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Penns Qrove Record.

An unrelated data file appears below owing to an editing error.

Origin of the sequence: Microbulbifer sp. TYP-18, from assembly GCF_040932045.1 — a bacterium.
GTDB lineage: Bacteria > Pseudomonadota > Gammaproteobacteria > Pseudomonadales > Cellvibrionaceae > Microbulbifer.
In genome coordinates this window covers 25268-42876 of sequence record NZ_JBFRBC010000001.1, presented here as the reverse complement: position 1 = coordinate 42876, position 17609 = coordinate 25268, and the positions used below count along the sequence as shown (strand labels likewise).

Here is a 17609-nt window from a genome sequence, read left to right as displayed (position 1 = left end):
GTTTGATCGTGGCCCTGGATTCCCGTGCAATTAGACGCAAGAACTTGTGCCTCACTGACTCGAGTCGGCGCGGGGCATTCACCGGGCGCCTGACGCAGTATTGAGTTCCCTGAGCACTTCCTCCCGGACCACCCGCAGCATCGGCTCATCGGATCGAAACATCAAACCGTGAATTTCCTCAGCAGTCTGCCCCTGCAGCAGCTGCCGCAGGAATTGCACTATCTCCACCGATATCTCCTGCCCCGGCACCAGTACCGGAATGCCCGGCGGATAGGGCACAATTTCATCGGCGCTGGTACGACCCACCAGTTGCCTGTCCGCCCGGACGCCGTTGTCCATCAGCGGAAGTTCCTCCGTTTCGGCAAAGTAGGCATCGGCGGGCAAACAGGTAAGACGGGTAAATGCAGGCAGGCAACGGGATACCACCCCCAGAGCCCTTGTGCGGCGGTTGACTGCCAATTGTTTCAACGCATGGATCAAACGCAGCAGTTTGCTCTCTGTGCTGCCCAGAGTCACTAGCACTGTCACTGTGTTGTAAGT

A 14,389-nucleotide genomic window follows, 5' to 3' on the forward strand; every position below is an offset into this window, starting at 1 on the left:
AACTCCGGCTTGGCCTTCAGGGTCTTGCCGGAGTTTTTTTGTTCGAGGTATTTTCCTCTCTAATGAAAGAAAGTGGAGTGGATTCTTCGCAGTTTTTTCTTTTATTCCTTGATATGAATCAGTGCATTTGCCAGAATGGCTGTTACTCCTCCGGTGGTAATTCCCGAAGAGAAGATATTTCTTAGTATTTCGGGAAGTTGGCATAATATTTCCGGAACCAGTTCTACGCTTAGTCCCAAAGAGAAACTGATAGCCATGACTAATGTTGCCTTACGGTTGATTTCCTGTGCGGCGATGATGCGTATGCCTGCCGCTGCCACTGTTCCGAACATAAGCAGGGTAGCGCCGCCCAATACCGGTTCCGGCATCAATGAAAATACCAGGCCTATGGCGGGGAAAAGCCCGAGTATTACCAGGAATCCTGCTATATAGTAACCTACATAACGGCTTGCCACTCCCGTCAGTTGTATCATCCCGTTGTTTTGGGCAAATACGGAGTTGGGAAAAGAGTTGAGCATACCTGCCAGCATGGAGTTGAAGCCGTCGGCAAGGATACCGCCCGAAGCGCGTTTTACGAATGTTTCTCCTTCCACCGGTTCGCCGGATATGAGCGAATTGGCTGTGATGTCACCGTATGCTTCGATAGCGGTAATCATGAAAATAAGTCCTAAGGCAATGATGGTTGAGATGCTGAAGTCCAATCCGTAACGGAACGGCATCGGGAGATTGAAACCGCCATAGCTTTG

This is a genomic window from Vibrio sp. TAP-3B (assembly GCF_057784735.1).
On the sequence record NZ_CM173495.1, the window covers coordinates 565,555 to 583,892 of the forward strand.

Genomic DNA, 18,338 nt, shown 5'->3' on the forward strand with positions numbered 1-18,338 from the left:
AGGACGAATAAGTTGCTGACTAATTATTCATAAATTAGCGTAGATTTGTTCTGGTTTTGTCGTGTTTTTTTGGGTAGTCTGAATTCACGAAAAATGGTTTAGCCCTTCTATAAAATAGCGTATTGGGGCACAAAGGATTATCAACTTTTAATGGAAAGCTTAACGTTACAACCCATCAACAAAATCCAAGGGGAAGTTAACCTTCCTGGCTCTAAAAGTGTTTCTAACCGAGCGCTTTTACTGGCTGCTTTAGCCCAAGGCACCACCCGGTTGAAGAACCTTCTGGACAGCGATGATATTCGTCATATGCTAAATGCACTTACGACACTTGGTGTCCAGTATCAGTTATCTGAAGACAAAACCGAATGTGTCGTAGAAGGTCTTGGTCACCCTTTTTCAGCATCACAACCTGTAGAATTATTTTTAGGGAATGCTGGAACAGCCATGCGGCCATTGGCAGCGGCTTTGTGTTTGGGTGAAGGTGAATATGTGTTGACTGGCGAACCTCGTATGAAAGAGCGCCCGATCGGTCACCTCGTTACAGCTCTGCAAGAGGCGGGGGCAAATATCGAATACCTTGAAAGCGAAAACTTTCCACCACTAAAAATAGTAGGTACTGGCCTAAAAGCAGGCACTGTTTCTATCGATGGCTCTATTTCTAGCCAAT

WILLIAM A.SUMMERILL, Editor PRINCIPLES, PROVIDENCE. PERSONS Established 1878 VOL. 43, NO. 24 PENNS QROVR, N. J., FRIDAY, JUNE 17 1921 SINGLE COPIES, 5 CENTS Commencement The Largest Ever Hij>h School Graduates Showed What They I-earncd To a Large Audience The Tabernacle was filled last Tues day evening with a thousand children and parents w'ho greatly appreciated the graduating exercises ol me Penns Grove High School and the fascinating play drill of the Grammar School pupils. The building was tastefully decor ated with flags and the crepe of pur ple and gold, the class colors. Over the stage was1 the class motto, “Push, Pluck, Perseverance.” The program published last week was carried out with out a break or a halt. The salutatory and valedictory ad dresses are of superior merit, because of their practibility, concise and terse compositions. They appear on page 3. The demonstration in stenography by the five graduates in the commer cial course gave the large congrega tion a view of how’ short hand is writ ten, which few had ever seen before. Four wrote on a black board while others wrote oni paper from dictation, then read what they wrote. The first aid demonstration by Edith P. Sparks and Orrin Viele show ed the practical health instructions now taught in our schools. The dem onstration was how a broken arm and a broken jaw should be bandaged. Miss Sparks spoke exceptionally clear and distinct of the operation while Mr. Viele wrapped the bandages. This was only an example of many others taught. The amusing part of the program was the prophecy and presentation of unique mementos by Esther H. White, the speaker, assisted by Ralph I). Justice. Julia Thompson was to become a poet. Katie Keen was to become a Demo cratic candidate for Congress on a platform to enforce prohibition. Clara Jones was to become a school teacher. Sara Britton was to become an edi toress. Florence Harkins was to become a banker. Mildred Homan was to become a fashion designer. On-in Viele was to become a civil engineer. Ralph D. Justice was to invent a car which would go on land and sea. Edith P. Sparks was to become a nurse. Margaret Rowe was to become an actress. Hattie Mur was/ to become the pro prietor of a shoe factory. Carl H. B. Summerill was to become an artist. Thelma Wood was to become an organist. Verna Fogg becomes a famous singer. Edith White was to bear the banner of “Push, Pluck, Perserverance.” The physical exercise at play drill was perfect and pretty7. It was the same which won the County prize. County Superintendent of Schools presented the diplomas to the fifteen High School graduates and the fifty three Grammar School graduates. The exercises and demonstrations were creditable exhibitions of the school work, creditable not only to the scholars but also the efficiency of the teachers who have given super-service. The graduating class will leave next Monday morning to spend a week in Washington, D. C., and environments. « Perfect Attendance 1920—1921 Penns Grove pblic schools closed on Thursday. During the past school year 35 had perfect attendance as follows: Grade 1 C—Hancei Jaquett. Grade 3 A—Josephine Jess, Frances Sparks, Helen Woodside, Harry Krouse, Leroy Williams. Grade 3 B—Alfred Dolbow, Helen Paris, Alberta Mills. Grade 4—Emma Whitsell. Grade £ A—Minerva Cummings, Solomon Fox. Grade 6 B—Emma Peterson, Josiah Flanigan, Clay Flanigan. Grade 7 A—Hazel Dickel. Grade 8—Helen Sparks, Ida Fox. Grade 8 A—Emily Freyberger, David Rensswick. Grade 9—Mildred Birch, Helen Wolferth, William Freyberger, Roy Park, Edmund Phillips, Anna Jewitt, Jennie Fox, Norma More, Paul Gam son. Grade 10—Edwin Bisbing. Grade 31—Ruth McKay. Library Association The monthy meeting of the Library Association was held on Tuesday evening, in the Library room. The Librarian reported that between May 4 and June 1 461 books had been taken out. The highest number at one time, 67; lowest, 28; average, 47. Books have been received by dona tion with the following titles: Under McArthur at Lugon, Trail of the Lonesome Pine, The Crystal Stopper, Pollvanna Grown Up, Atlas of the World, Main Street. Mr. World and Miss Church. Uncle Tom’s Cabin, The Man on the Box, Black Socks The Pillar of Light, Hymnal of the Epis copal Church. The Association would appreciate books on chemistvy and electricity, Mew Jersey History, especially on AMONG THE ORDERS Items of Interest To Fraternal Organizations Masonic One thousand and twenty-seven master Masons from the various blue lodges of South Jersey will receive j the thirty-second degree at a two days’ session of Excelsior Lodge of Perfection, fourteenth degree; Excel sior Council, Princess of Jerusalem, sixteenth degree; Excelsior Chapter of Rose Crex, eighteenth degree, and Excelsior Consistory, S. P. R. S., thirty-second degree, to be held in the Third Regiment Armory, Camden, on Friday and Saturday, June 17 and 18. This will be the largest class in the history of the consistory, and is known as the new building class, to celebrate the purchasing of the site for the erec tion of the new Scottish Rite Cathe dral. This Friday afternoon, at 2 o’clock, Excelsior Lodge of Perfection, of which I. Hampton Williams, thirty second degree,, is the thrice potent master, will confer the fourth degree, secret master, and the fourteenth de gree, grand elect master. Friday evening, Excelsior Council, Princes of Jerusalem, of which Frank C. Sayrs, thirty-third degree, is sovereign prince, will confer the fifteenth de gree, knight of the east or sword, and the sixteenth degree, prince of Jeru salem. On Saturday afternoon, at 2 o’clock, the candidates will have con ferred on them the seventeenth degree, knights of the east and west, and the eighteenth degree, knights of Rose Croix, by Excelsior of Rose Croix, of which Thomas Lee, thirty-second de gree, is the most wise master. Then at 5 o’clock Excelsior, Consistory, S. P. i R. S., will confer the twentieth degree, master ad vitam in full ceremonial form, and the first section of the thirty-second degree, sublime prince of the royal secret, in royal form. Adam R. Sloan is the commander-in chief of this consistory, who* is of the thirty-third degree. The National Council of the Junior Order of American MecWtnics con venes in Los Angeles, California, next Tuesday. The Moose A benefit will be given at the River side theatre on Wednesday evening, 22d inst., by Penns Grove lodge of Moose. In addition to hearing the “Original Moose Harmony Boys,” Earl Williams will be seen in a fine picture entitled “Captain Swift.” The Elks Elkdom is focusing all its attention on the annual meeting of the New Jersey Association of Elks at Long Branch on June 27 and 28. It is ex pected that Elks to the number of 10,000 will gather from all corners of New Jersey and many other States. While primariy it is to be a New Jer sey party, prominent members from all parts of the United States will at tend. Many of the delegations will be accompanied by women who form the auxiliary units. Athletic events have been arranged at the Casino grounds. The feature of the meeting however, will be the annual parade, in which the various delegations will , compete for the 17 silver cups as prizes. --o Mothers’ Club Anniversary The fifth birthday party of the Mothers’ Club will be held on Tuesday evening, June 21st, at 8 o’clock. Each member is requested to bring two friends. A splendid musical program has been arranged and a good time is [ assured each and all. This party will conclude the year’s work. The President-elect wishes to thank the members for the splendid help given at the Field Day lunch stands which was a grand success financially for the Club. . . , The first annual picnic of the Uuti will be held on July 13. Ministers To Gather June 24 A call has been made by the Minis terial Union of Salem for a confer ence at the Court House, Salem, on Friday, June 24th, at 10 A. M., to fur ther plans for carrying along the re cent survey of Salem County. Each Church of‘the County will be repre sented bv the pastor and one lay dele gate and it is expected that something definite will be reported and acted upon. ----- Daniel Toy’s Nervy Act A dog belonging to Daniel Toy was run over bv an automobile on Satur dav in front of the Baptist Church, on State Street, and very badly injured. Crazed by pain the animal became ferocious and Mr. Toy fearing it might bite some of the children who j were playing nearby, grasped the ani mal and held it in check until Richard Rowe and others came to his rescue and put the suff. ring beast out of its misery by shooting it. Mr. Toy was bitten in the leg by the dog vhile holding it. -o Mr Weisenheimer On Saturday night, when the town was in darkness, and business of all kinds practically suspended, things went along merrily at the Broad thea tre Manager Schweiger showed his enterprise and good judgment some months ago by installing an electric generator of his own. It cost him a lot of money, but he has the proud satisfaction of knowing that his pa trons will not be plunged into dark ness while witnessing a show at the Broad and cheated out of their even Penns Grove Won Pennants In County Olympic Carnes and Contests, Six Pirzes Come To Penns Grove Last Friday: June 10th, was the greatest ever in Salem County Olym pic contests between the public school pupils. The field day was held on du Pont Dye Works Athletic Field, on East Maple Avenue, Penns Grove. It is believed that 5,000 persons were • present! from all parts of the County. They came in trolley cars, in automo biles and auto trucks by the hundreds. Then Penns Grove and Carneys Point have over 2,000 school children. j The day was dry and hot with the temperature at 98 in the sun. Many got burned and tanned and sweat flow ed from the contestants, all of whom did nobly, but Penns Grove did the ; best. Penns Grove schools won five of the eight pennants and was tie on the sixth. As Penns Grove has no physical, in structor, the teachers have the best reasons to feel proud of the accom plishments from their instructions. Also the citizens! should feel proud of their teachers as well as the pupils winning with such zeal and energy. When one stops to think how many s times the teachers, captains and man agers had to give commands before 500 learned so perfectly, it is realized that there was work as well as pleas ure. The spirit and energy was not enough. Back of it were many days of faithful practice, of time taken from personal ease and pleasure. Field and Tract Contests 1—First, 2—Second, 3—Third. C— Carneys Point, P—Penns Grove, S— Salem, W—Woodstown. II Kill Senior Bo> * 100 yard Dash. 1. Straughen, P 2. Weldon, P 3. Reeves, S 1200 yard Relay 1* Penns Grove 2. Salem 3. Woodstown High Jump 1. Williams, S 2. Whitehead, S 3. Kilmer, P Broad Jump 1. Straughen, P 2. Earle, S 3. Reeves. S Shot Put 1. Ayars, S 2. Peterson, P 3. Coleman, S HIGH S Senior Girl* 100 yard Dash 1. Applegate, S 2. Brooks, P 3. Staake, S Potato Race 1. Bayne, P 2. S. Fried, P 3. Green. W Bas. Ball Throw 1. Branerton, S 2. Wentzel, S 3. Chaney, W Shuttle Relay 1. Salem 2. Woodstown 3. Penns Grove GUAM M AI Senior Boy* High Jump 1. McWill'ms, S 2. Willis. P, and Royal, S Broad Jump 1. McWilPms, S 2. Hughes. P 3. Dilkes, S Shot Put 1. Willis, P 2. Watson, P 3. Davenport, C 100 yard Dash 1. Hughes, P 2. Mills. P 3. Hiles. W 880 yard Relay 1. Penns Grove 2. Woodstown and C. Point GRAMMA Senior Girl* 100 yard Dash 1. Wadding’n, W 2. Gentry 3. Rains Potato Race 1. Bonner. P 2. E. Black. P 3. Stack. C Bas. Ball Throw 1. Robbins, W 2. Wadding’n, 3. Dean. P Shuttle Relay 1. Penns Grove 2. Woodstown 3. Carneys Point G. School, C, 12. P, H. School. P. IIOOL Junior Hoys 100 yard Dash 1. Horner, W 2. Fox, S 3. Loveland, W 8oo yard Relay 1. Penns Grove 2. Salem 3. Woodstown High Jump 1. Fitzpatrick, S 2. Craven, P 3. Wadding’n, V 3-Legged Race 1. Horner and Pettit, W 2. Snell and Liv ingstone, P 3. Turner and Morris, P Broad Jump 1. Harris, S 2. Adler, P 3. Loveland, W IIOOL Junior Girl* 75 yard Dash 1. Smith. S 2. Fox, P 3. Ashton, S Potato Race 1. Miller, P 2. Fox, P 3. Edwards, W Bas. Ball Throw 1. Garye, P 2. Owen, S 3. Robbins, W Shuttle Relay 1( Penns Grove 2. Woodstown 3. Salem SCHOOL Junior Boy* 75 yard Dash 1. Hires, S 2. Mitchell, P 3. Turner, S 440 yard Relay 1. Salem 2. Woodstown 3. Penns Grove High Jump 1. Lynch, C 2. Brewington, P 3. Scott. S, and Mitchell. P Broacf Jump 1. Megill. P 2. Flanagin. P 3. Davis. W 3-Legged Race 1. Hale and Da vis, W 2. Eastlack and Kemp. C 3. Green and Robinson. S SCHOOL Junior Girl* 75 yard Dash . Freyberger, P 2. Chapman. W 3. Sickler, S Potato Race 1. Epps. P 2. Austin, W 3. Colvin. P Bas. Ball Throw 1. Stetser. W 2. Freyberger. P 3. Ayars, W Shuttle Relay 1. Penns Grove and Woods’tn 2. Salem 814. S. 2? 4- W. 4 4 7ft. S. 67. W. 25 Total . . ,C, 12. P, 1514 s. 9r>4. w. 60 -o ■ —— Eectric Lights Up To Old Tricks On Saturday afternoon the electric power went out of commission in Penns Grove and the town was in com parative darkness until nine o’clock in the evening. Stores and places of amusement suffered a considerable loss of business on acount of having no lights. At irregular intervals every day since the power has slipped a cog for short periods. What's the matter? Evidently it was daylight saving. -o Henry Ford has reduecd the price of flivvers again. His motto is a rattle for every child on earth.—Brooklyn Eagle. Personal Mention and Social Affairs rhe Whereabouts and Doings of Good People You Know .Rev. H. S. Fisler preached at Oak land last Saturday. Paul Ross, of Vineland, was a guest this week of Dr. and Mrs. La Baw, on East Main Street. Misses Daisy Workman and Ruth Sweeten arrived home from Birming ham (Pa.) School on Wednesday. John M. Summerill, Jr., arrived home from Rutgers College, New Brunswick, on Wednesday. Mr. and Mrs. Jerry Clean and two sons, of Camden, spent Sunday with his sisters, the Misses Crean. Mr. and Mrs. C. E. Kingston and Mrs. Adlor spent Sunday at Willow Grove. Miss Ethel Harlan, of West Orange, is visiting her school friend, Miss Ruth Sweeten. The stork paid a visit to Mr. and Mrs. Robert Humphreys Sunday even ing and left a fine baby boy. Ogden Wood, of Brooklyn, has been visiting his parents, Mr. and Mrs. N. S. Wood, this week. Helen Griscom, daughter of Mr. and Mi's. Elmer Griscom, at Salem, was one of the graduates from Swarth more College this week. Mr. and Mrs. Charles D. Humphreys and daughter, Myrtle, spent Saturday in Wilmington, at the home of Mrs. Bertha Voshell. Mrs. A. G. Griffis and son, Gerrett son, Jr'., of Mont Rose, Pa., after spending eight weeks in Denver, Col., spent last week with Mrs. S. M. Lay man, Jr., on Beach Avenue. Mr. Arnold Smith, factory manager for the Thurmoid Rubber Works, Trenton, spent over week-end at the home of Mr. Benj. R. Peacock, who is mechanical superintendent with the same Company. Mrs. L. P. Layton, Mrs. Thomas Taylor, and Miss Emily Taylor, have returned home after spending a week with friends in Boston, Mass. Mrs. Hannah J. Summon 11 has re turned home after spending some time in Atlantic City and with her sister, Mrs. John Stiles, in Bridgeton. Charles T. Thompson and family, who have lived in Carneys Point for four yeah-, will move next Monday to their former home at Seaside Park. Mrs. Edward G. Brick spent over Sunday with her brother, Joseph G. Flanigan. Mr. Brick and family have been living in Philadelphia the past few years and will move to Boston soon. The Rev. John Donaldson and wife, of Bridgeton, also the Rev. V illard Prouse and family, of Deep Water Village, spent part of last week w th Mr. and Mrs. Charles D. Humphreys. Stillwell M. Dalbow, son of former Councilman Harry A. Dalbow. was one of the twelve graduates from the Mili tary Academy on the 9th. Edgar Hol ton. who completed his second year there has also returned home. Birtlidav Surprise Party Mr. and Mrs. John Fisher, Jr., en tertained a number of relatives and friends on Saturday evening, June 11, in honor of her father, Mr. Garrett Whitesell, the occasion being his 68th birthday. The evening was spent in games and music, after which the guests were invited to the dining room where refreshments were served. The guests departed wishing Mr. Whitesell many more birthdays. Those present were Mr. and Mrs. ■John Fisher, Mr. and Mrs. Gilbert Whitesell, Mr. and Mrs. Irving White sell, Mr. and Mrs. James Hutchinson, Mr. and Mrs. Harry Reign, Mr. and Mrs. Norman Dunk. Misses Elizabeth Fisher, Lola Justice, Elizabeth Hutch inson, Hannah Dunk and Grace Wrhite sell, Messrs. James and Harvey Hut chison and Maurice Fisher. MARRIED TOWNSEND—BRANDRIFF Mr. Edward Townsend and Miss Carrie Brandriff, well-known residents of Penns Grove, were quietly married on Thursday evening, June 9th, 1921, at the Emmanuel M. E. parsonage, by Rev. R. S. Carlisle. After a short visit to Atlantic City the happy couple have taken up their residence in their cozy home at Church and State Streets. Their many friends wish them a happy married ife. ERDMAN—LAYTON Rev. Francis M. Erdman, of Sha mokin, Pa., and Miss Anna Irving Lavton, daughter of Mrs. M arren Risner, of Penns Grove. N. J., were married in Baltimore, Md., June 13th, 1921, bv Rev. Weber, D.D.. pastor of the Reformed Church. After com pleting his college course Mr. Erdman came to Penns Grove to help make powder. He entered the army when I the war with Germany began and was 1 in a camp in Virginia. During the i past two vears he took a theological 1 course in Lancaster and was ordained ! a minister last Sunday in the Church ! to which he has been appointed assis tant pastor. After the wedding last Monday they took a trip on a boat down the Chesa peake bav. He will begin his pastor ate next Sundav. Their home* will be 2610 East Baltimore Street, Balti more, Md. FLAG DAY SERVICE Llks Give Splendid Patrotic Cere monial To American Flag Penn.- Grove iodgt of Eiks conduct ed a .splendid ceremonial in honor of the American flag in the Globe theatre on W ednesday night. I here was a good attendance, the theatre being well filled, and a pleas ing feature was the large attendance of boys and girls, “the hope of the Na tion upon whom great responsibilities must soon fall. Flag Day service is obligatory with every Elk lodge in the United -States and its possessions, au this weeK the beautiful ceremony was observed in nearly 1500 cities and towns through out the country. It may interest our readers to know that an Elk’s lodge is not allowed to be organized in any city or town of less than 5000 inhabitants and only one lodge of the order is allowed to be organized in any city or town. Thus there is but one lodge in the great cities of New York, Philadelphia, Chicago, and so on. Our flag was born when our Nation was an infant. The breeze that first rippled its starry folds brought whis pers of troubled events, violence and bloodshed. But our flag lives on, to see the Nation live and grow and pros per. Our flag has been carried into many battles, but never on the side of conqeust. It has known grave dan gers but has never been sullied by a national shame. Flag Day is celebrated throughout the country on June 14. In Penns Pens Grove, however, the High School Commencement was held on that even ing. so the Elks held their services on Wednesday evening so a- not to in terfere with the other important event. The exercises opened with “The Star Spangled Banner’’ by Collins and Phillips orchestra, of Philadelphia, fol lowed with introductory exercises by the Exalted Ruler and other officers of the lodge. Prayer was offered by Hollis F. Ashcraft and a brief history of the flag read by Walter Edgar. “Columbia ’ was sung by the Adelphi quartette, of Philadelphia. Esquire D. J. McCloskev and other officers en acted the beautiful altar service of the order. • Appropriate addresses were made by District Deputy Grand Exalted Ruler R. J. Gillespie, of Millville, Frank J. O'Connor and D. J. McClos key. of Penns drove. The flag was ar inspiration for all the eloquence and enthusiasm the speakers could com mand and they were heartily ap plauded. Aside from the beautiful ceremony which held the audience in close at tention. the Adelphi quartette was the big number of the evening. They are all fine vocalists, and their humorous songs, laughable stunts and by-play kept the audience clamoring for them time after time. The stage was prettily decorated with flags, the Elks colors and ferns. The setting was that of a lodge of Elks in session with Exalted Ruler Charles R. Russell presiding and the Knights and Esquire at their respec tive stations. This was the first time the Elks have observed Flag Day, and they are so well pleased with their success that they have already determined upon a much more elaborate ceremony next year. --o Penns Grove Building Loan Many do not know that Penns Grove has an active and successful building loan corporation. At the ending of the fiscal year. May 31, 1921, the as sets amounted to $10,609.34. Due shareholders, $9,80$. Surplus and un divided profits for the past year, $797.34. The fourth series of stock is now open to subscribers. One dollar a month will be worth $200 at maturity. Building loans are home makers by saving rents. _. At the annual meeting. June 1, offi cers were elected as follows: President, Dr. A. U. Welch. Vice President, Maurice A. Perl mutter. Secretary, John W. Iiumbull. Treasurer, Clyde W. Struble. Auditors, Charles E. Rinda. Ralph S. Yourison, D. A. English. Directors. Andrew Colantuono, Isaac Levett. M. A. Zebooker. Stanton B. Cole. M. S. Perlmutter. Charles R. Leonard, Jr.. Richard Robinson. D. A. English. Camp Meeting Closed The religious meetings in the Taber nacle closed last Sunday night with a large congregation of Church-going folks present. Rev. Howard B. Din widdie preached a deep spiritual ser mon on the need of a personal spirit ual Saviour to heal the afflicted as Christ healed the blind. Mark. 8: 22-26. The preaching during the meetings were appeals for all to seek the inner spiritual light and witness of the spirit so as to live the Life Victorious over the world, flesh and the devil. OBITUARY JOHN R. POULSON died in Lower Penns Neck, June 2, 1921, aged 52 years. Harry A. Dalbow has arrived home from Bayside and reports sturgeon fishing ended with the smallest catch 1 ever on the Delaware river and bay. Pedricktown Personal and Local Items Interesting Happenings of Old mans Township Ellwood Ellis, of Audubon, is spend ing some time with Mr. and Mrs. Robert Ellis. Mr. and Mrs. Harrison Johnson, of Dividing Creek, are guests with Mr. and Mrs. George Laws. Mr. and Mrs. R. W. Terry and daughter, and Mrs. John Sturges, of Pitman, were guests during the week with Mr. and Mrs. Walter Perry. Mr. and Mrs. George Laws are visit ing in Phoenixville, Pa. Miss Olive Norton spent Wednes day in Philadelphia. Miss Gladys Dove, of Pottsville, Pa., is spending some time with Mr. and Mrs. John Rouchy. Mr. and Mrs. Harry Green and daughter and guest, Miss Marjorie Riddle, of Bellefontaine, Ohio, and Mr. and Mrs. Clay Smith and daughter, and Miss Flo Springer, motored to Valley Forge and spent Sunday. William Strimple, of Palmyra, visit ed Mrs. Mary Strimple over Sunday. Miss Cornelia Pettit, of Woodstown, spent over Sunday with Miss Helen Darlington. Mrs. Albert Williamson is spending the week with Mr. and Mrs. Walter Williamson, of Camden. The burglar alarm installed in the bank ha- been completed and was tested on Friday. The sound of the alarm is sufficient to be heard in all parts of the town. Mrs. Ruth Justice has returned from a visit in West Chester, Pa. Alberta Williamson, daughter of Mr. and Mrs. Albert Williamson, had an operation of the throat performed in the Howard Hospital. Philadelphia, during the week* and has improved sufficiently to return home. Carl Green has gone to Miami, Fla., to remain several weeks. Carvel Sparks has returned from State College for the summer vacation. Miss Lillian Terry, of Pitman Grove, has been visiting Mr. and Mrs. Walter Terry. Miss Elizabeth Tull, of Centre Square, -pent ever Sunday with Miss Alberta Williamson. Mr. and Mrs. John Hewitt and son, Vernon Hewitt, are in Baltimore, Md., attending the funeral of Linwood Hewitt, at Baltimore. Mis- Alice Williamson, of Auburn, .-pent last week with Miss Mary Chew. George Justice has appointed chair men of committee? to arrange for all sneakers, base ball and sports for the Fourth. The first of the series of base ball games between Woodstown and Ped ricktown was held on the Athletic Field last Saturday afternoon with the visiting team winning. These games are attracting wide attention and drew a large crowd la=t Saturday. The next game is played in Woods town next Saturday. Oscar Hunt cut his hand very badly on a broken wind shield, necessitating the care of a physician. --- Council Proceedings The Mayor and Council met in regular sesion on Tuesday evening. Mayor S. M. Hunt presided, with Councilmen R. W. Kidd. George M. Pyne. Charles L. Smith and Robert M. Walker present and Clerk V ■ A. Hunt One hundred dollars was appropri ated towards defraying exepenses of the Fourth of July celebration. The ordinance govering the licens ing and registration of dogs and the appointment of a dog warden passeo final reading. The Property Committee was in structed to procure door and window screens for the Borough hall. Also to adt ertise for bids for a car load of coal. . , f'ne Finance Committe reported a balance in the Borough Treasurer's hands of S30.145.05. The Clerk was instructed to inform Mr Kreitzberg, who built the Borough hall that the plastering in several parts of the building is in bad con dition and requesting him to gi'e the n-aiter his attention. The Property Committee was in structed to secure bids for lockers to be placed in the firemens head a iters. , Taxes were ordered paid to the untv Treasurer as follows: le-half State Road Tax. SM38.51 ie-half State School Tax. 3,i40.13 le-half Soldiers’ Bonus Tax, 431.5o le-half Bridge and Tunnel Tax 172.b<2 le-half County Tax, 15,392.62 The contract for the new pumping gine was not closed as all the mem rs were unable to be present, lhe i-eting adjourned until next Tuesday 2ht when final action will be taken. Farewell Party A farewell party was given in honor of Anna Jev.itt and Olive Robeils. at the home of Grace Greer. 2. Walnut Street, on Wednesday evening. A de lightful evening was spent by all hi dancing and playing games, after which refreshments were served. \mong those present were Anna Jewett. Olive Roberts. Grace Greer, Frances Yogeding. Wilma Green „ Freda W addin gton, Mildred Indy, Helen Jewett, Sadie Fried. Anna \ an I derslice. Mrs. C. W. Greer. Messrs. Boyd Smith. Kenneth Snell, Charles Ad'lor, John Turner, Charles Sparks, I and Ralph Greer.